The cryptocurrency boom has brought growing awareness of the many uses of blockchain technology beyond digital cash. One of 2021’s hottest trends is Non-Fungible Tokens (NFTs): Unique blockchain assets that, among other things, can be used to prove the origins and ownership of image files or even physical paintings. This functionality has driven a thriving digital art movement, as both new and established artists learn the benefits of putting their works on the blockchain, democratizing art ownership, and accessing prestigious and lucrative new markets.
What are NFTs?
To understand why NFTs have caught the imagination of artists and collectors, it helps to know a little about the blockchain technology on which they are based, as well as the specific quirks of these tokens.
The Ethereum blockchain, which hosts most NFTs, is more versatile than the Bitcoin blockchain. If Bitcoin’s blockchain is a shared accounting ledger for digital gold, Ethereum’s is more like a decentralized, global computer. Ethereum can be used to run complex software, including transparent financial applications that anyone can use, and to create digital tokens that represent physical or virtual assets of almost any kind.
Most of these Ethereum tokens share certain characteristics, including divisibility and fungibility. Take Dai, for example, a stablecoin designed to track the US Dollar and provide a store of value on the blockchain. There are over 5 billion Dai in circulation, and––like other tokens that use the same popular standard––they are highly divisible. It’s possible to send someone as little as one million trillionth of a Dai. Fungibility, meanwhile, simply means that tokens are completely interchangeable, like $10 bills: One $10 bill is worth exactly the same as any other.
But now imagine a $10 bill that had been signed by Beeple, whose digital collage Everydays: The First 5000 Days was recently sold as an NFT by Christie’s for $69 million. Suddenly, that note is unique, or non-fungible, and very likely worth a lot more than $10.
Beeple’s Everydays was the first purely digital work to be sold by Christie’s.
In the same way, Non-Fungible Tokens modify the rules of standard Ethereum tokens in two key ways:
- They are indivisible. It’s not possible to send someone a fraction of an NFT.
- They are unique, or limited in supply. Only one NFT of each type exists, or sometimes a small, finite number.
These properties make NFTs ideal for representing rare assets of all kinds, and recording their provenance and ownership transparently on the blockchain.
NFTs and Digital Art
While NFTs are being used to represent everything from physical assets like classic cars, paintings, and diamonds, to virtual collectibles like in-game items, the digital art market is where the technology has really gained momentum.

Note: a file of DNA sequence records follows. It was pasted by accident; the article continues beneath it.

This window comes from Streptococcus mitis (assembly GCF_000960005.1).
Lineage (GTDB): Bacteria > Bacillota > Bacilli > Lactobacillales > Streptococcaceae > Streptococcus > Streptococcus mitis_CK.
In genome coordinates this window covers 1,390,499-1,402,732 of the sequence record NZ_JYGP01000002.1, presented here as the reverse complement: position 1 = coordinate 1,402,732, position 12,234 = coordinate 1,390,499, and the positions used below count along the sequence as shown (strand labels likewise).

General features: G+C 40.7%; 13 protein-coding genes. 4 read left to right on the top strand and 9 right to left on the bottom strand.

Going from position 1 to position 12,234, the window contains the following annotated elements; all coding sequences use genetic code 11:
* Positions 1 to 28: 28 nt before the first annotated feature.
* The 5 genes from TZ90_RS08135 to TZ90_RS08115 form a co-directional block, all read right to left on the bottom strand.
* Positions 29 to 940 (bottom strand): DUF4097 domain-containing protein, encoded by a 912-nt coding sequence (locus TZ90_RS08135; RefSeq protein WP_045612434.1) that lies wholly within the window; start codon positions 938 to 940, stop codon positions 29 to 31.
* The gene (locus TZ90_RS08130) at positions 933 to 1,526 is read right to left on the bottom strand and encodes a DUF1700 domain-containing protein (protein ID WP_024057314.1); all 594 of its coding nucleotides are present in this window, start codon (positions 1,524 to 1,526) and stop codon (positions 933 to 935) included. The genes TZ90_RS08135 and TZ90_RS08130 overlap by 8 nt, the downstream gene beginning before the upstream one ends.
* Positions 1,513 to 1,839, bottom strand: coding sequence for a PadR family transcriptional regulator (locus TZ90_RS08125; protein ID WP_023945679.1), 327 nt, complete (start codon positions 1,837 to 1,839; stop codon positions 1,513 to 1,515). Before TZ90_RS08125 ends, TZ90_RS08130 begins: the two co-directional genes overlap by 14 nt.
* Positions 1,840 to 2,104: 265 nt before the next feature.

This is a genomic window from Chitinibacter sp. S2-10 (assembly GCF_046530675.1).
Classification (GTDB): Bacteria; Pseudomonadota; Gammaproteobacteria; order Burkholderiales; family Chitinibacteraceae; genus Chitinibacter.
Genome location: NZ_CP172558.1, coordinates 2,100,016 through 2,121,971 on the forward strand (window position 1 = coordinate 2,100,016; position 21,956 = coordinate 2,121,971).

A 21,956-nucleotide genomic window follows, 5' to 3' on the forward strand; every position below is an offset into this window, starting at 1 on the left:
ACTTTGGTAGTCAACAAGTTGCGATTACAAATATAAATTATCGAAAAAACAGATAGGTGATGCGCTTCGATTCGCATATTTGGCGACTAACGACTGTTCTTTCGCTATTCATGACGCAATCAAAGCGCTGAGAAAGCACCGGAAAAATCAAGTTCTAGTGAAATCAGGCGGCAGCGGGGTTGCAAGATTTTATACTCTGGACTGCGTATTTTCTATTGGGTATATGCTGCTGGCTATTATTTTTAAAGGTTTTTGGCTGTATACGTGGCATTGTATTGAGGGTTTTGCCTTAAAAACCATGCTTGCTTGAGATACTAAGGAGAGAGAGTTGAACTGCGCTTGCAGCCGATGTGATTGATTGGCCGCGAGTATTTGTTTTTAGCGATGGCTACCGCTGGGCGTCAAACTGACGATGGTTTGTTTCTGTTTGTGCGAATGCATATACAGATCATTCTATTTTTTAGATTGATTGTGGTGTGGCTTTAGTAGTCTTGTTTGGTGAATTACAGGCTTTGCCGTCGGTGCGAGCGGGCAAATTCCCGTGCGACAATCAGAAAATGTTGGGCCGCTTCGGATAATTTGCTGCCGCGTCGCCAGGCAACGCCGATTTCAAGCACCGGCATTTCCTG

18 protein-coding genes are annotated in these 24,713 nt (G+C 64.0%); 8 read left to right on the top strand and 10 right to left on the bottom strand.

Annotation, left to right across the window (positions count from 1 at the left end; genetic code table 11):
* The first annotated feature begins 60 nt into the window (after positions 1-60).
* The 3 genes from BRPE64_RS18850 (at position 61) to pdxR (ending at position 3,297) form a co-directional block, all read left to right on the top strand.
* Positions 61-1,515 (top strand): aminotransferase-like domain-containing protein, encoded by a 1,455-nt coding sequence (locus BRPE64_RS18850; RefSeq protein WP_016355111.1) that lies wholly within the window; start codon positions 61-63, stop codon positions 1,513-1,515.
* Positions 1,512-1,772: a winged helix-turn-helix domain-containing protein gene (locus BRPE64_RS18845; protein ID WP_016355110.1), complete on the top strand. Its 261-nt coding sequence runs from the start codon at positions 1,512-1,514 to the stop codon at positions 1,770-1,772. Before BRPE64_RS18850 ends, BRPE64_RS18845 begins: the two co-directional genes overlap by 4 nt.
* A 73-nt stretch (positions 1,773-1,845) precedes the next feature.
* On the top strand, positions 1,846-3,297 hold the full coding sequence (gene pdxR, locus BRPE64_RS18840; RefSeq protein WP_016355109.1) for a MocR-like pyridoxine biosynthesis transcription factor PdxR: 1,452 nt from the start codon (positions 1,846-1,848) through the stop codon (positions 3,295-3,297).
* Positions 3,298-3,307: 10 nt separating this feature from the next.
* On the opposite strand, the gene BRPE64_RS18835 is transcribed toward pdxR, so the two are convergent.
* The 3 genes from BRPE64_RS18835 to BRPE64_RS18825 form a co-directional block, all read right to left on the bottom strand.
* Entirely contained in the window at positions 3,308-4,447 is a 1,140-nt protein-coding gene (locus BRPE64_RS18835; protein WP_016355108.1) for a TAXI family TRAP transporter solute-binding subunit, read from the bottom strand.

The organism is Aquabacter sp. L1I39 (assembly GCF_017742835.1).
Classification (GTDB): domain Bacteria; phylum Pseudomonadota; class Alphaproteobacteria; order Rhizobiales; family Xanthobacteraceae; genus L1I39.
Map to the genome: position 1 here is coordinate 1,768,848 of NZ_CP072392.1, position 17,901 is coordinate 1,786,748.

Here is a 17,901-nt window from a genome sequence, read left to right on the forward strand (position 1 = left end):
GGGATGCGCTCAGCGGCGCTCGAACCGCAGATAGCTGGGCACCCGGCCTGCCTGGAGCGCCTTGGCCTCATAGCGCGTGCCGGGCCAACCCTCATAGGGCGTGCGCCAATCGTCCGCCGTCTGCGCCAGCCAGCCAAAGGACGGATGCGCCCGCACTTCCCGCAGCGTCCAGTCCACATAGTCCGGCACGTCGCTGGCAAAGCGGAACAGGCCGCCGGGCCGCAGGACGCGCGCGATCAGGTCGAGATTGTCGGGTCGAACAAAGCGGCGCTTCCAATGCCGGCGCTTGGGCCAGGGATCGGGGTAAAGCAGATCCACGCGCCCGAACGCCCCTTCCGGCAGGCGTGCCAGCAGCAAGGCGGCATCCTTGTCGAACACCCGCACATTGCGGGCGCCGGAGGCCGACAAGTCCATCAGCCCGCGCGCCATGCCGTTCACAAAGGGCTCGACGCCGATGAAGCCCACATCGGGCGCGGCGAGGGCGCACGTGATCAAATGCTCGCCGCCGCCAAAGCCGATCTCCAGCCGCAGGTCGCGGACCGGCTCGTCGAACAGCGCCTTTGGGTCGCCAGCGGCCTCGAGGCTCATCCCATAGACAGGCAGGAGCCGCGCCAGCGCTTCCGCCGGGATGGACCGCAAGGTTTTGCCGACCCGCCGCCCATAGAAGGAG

As the music industry found out to its dismay in the late 1990s, digital files can easily be copied and shared. This reality prevented digital artists from gaining significant traction. How can an artist prove ownership of an image, and prevent it from being copied all over the web without attribution? This is where NFTs really shine.
Any file, including an image file, can be processed to give a unique cryptographic fingerprint called a hash. Changing even a pixel of the image would result in a completely different hash, and it’s essentially impossible to create another file that has the same hash as the first.
Each NFT is permanently linked upon creation to the hash of the image file it represents. The token therefore provides both proof of ownership–if you own the NFT, you own the original image–and a record of the moment of creation, time-stamped by the blockchain. Together, this means no one but the creator can fake a copy of the NFT, or claim they were the image’s artist. The immutable blockchain is the final arbiter.
Of course, the image itself can still be copied. But that’s now a feature, not a bug, because a popular image that is widely appreciated has greater value than one locked away from public view. It’s not so different to the way that anyone can buy a reproduction of van Gogh’s Starry Night, but only the original is worth $100 million.
Digital Art Goes Mainstream
Thanks to these benefits, NFTs have proven extremely attractive to artists and collectors––and, as a result, to mainstream auction houses, which have quickly adapted to the changing times and technologies. Because NFTs can also be used to signify physical assets, even traditional artists have started to use them to add an extra layer of security and transparency to their work, to complement their existing offerings, and to blur the line between digital and physical realities.
The first NFTs were created just four years ago, in June 2017. CryptoPunks are a series of 10,000 unique characters, generated in 8-bit style as 24×24-pixel images. While “Punks”, as they are now known, could originally be claimed for free, they were quickly snapped up and these pieces of digital art history have become some of the hottest property on the blockchain. On June 10, 2021, a rare CryptoPunk was sold by Sotheby’s for $11.8 million.
Punk #7523, dubbed “Covid Alien”, is the only CryptoPunk depicted with a mask.
While celebrated auction houses like Christie’s and Sotheby’s lend legitimacy to the emerging NFT phenomenon, these gatekeepers of the traditional art market are by no means necessary when dealing with digital art and the global blockchain. Online NFT marketplaces like OpenSea and Rarible do a brisk trade in virtual collectibles of all kinds, with sales ranging from just a few dollars to many millions. NFT news and information site NonFungible.com puts total monthly trading volumes for digital art NFTs alone at around $20 million, which is likely an underestimate given the active private market.